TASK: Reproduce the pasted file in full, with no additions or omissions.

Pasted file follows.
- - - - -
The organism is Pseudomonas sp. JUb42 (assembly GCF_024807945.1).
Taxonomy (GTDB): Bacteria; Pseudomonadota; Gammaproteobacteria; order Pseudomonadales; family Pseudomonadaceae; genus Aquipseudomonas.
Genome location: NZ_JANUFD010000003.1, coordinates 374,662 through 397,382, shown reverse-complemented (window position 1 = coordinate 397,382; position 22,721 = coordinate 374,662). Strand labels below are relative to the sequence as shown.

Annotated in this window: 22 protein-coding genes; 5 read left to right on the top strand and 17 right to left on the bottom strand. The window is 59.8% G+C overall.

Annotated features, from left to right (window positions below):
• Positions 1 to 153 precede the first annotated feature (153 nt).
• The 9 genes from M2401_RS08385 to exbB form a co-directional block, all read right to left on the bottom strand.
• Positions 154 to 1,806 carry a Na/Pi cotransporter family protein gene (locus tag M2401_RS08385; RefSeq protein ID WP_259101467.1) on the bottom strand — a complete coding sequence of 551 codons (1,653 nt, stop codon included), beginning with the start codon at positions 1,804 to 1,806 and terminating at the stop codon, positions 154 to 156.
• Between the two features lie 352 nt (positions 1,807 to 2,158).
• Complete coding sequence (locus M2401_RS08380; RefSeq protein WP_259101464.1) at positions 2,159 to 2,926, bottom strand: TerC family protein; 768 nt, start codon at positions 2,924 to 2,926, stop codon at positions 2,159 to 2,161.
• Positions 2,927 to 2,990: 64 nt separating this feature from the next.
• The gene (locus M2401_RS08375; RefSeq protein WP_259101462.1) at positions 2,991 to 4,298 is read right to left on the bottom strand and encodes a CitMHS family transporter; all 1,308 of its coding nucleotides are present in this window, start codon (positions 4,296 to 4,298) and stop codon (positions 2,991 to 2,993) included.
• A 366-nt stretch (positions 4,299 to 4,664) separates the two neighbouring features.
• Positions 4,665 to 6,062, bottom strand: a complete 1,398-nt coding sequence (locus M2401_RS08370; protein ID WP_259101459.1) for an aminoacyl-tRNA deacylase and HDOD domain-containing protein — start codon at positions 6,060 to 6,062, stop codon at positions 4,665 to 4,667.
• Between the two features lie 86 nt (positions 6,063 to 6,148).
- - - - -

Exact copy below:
The organism is Pseudomonas sp. JUb42 (assembly GCF_024807945.1).
Taxonomy (GTDB): Bacteria; Pseudomonadota; Gammaproteobacteria; order Pseudomonadales; family Pseudomonadaceae; genus Aquipseudomonas.
Genome location: NZ_JANUFD010000003.1, coordinates 374,662 through 397,382, shown reverse-complemented (window position 1 = coordinate 397,382; position 22,721 = coordinate 374,662). Strand labels below are relative to the sequence as shown.

Annotated in this window: 22 protein-coding genes; 5 read left to right on the top strand and 17 right to left on the bottom strand. The window is 59.8% G+C overall.

Annotated features, from left to right (window positions below):
• Positions 1 to 153 precede the first annotated feature (153 nt).
• The 9 genes from M2401_RS08385 to exbB form a co-directional block, all read right to left on the bottom strand.
• Positions 154 to 1,806 carry a Na/Pi cotransporter family protein gene (locus tag M2401_RS08385; RefSeq protein ID WP_259101467.1) on the bottom strand — a complete coding sequence of 551 codons (1,653 nt, stop codon included), beginning with the start codon at positions 1,804 to 1,806 and terminating at the stop codon, positions 154 to 156.
• Between the two features lie 352 nt (positions 1,807 to 2,158).
• Complete coding sequence (locus M2401_RS08380; RefSeq protein WP_259101464.1) at positions 2,159 to 2,926, bottom strand: TerC family protein; 768 nt, start codon at positions 2,924 to 2,926, stop codon at positions 2,159 to 2,161.
• Positions 2,927 to 2,990: 64 nt separating this feature from the next.
• The gene (locus M2401_RS08375; RefSeq protein WP_259101462.1) at positions 2,991 to 4,298 is read right to left on the bottom strand and encodes a CitMHS family transporter; all 1,308 of its coding nucleotides are present in this window, start codon (positions 4,296 to 4,298) and stop codon (positions 2,991 to 2,993) included.
• A 366-nt stretch (positions 4,299 to 4,664) separates the two neighbouring features.
• Positions 4,665 to 6,062, bottom strand: a complete 1,398-nt coding sequence (locus M2401_RS08370; protein ID WP_259101459.1) for an aminoacyl-tRNA deacylase and HDOD domain-containing protein — start codon at positions 6,060 to 6,062, stop codon at positions 4,665 to 4,667.
• Between the two features lie 86 nt (positions 6,063 to 6,148).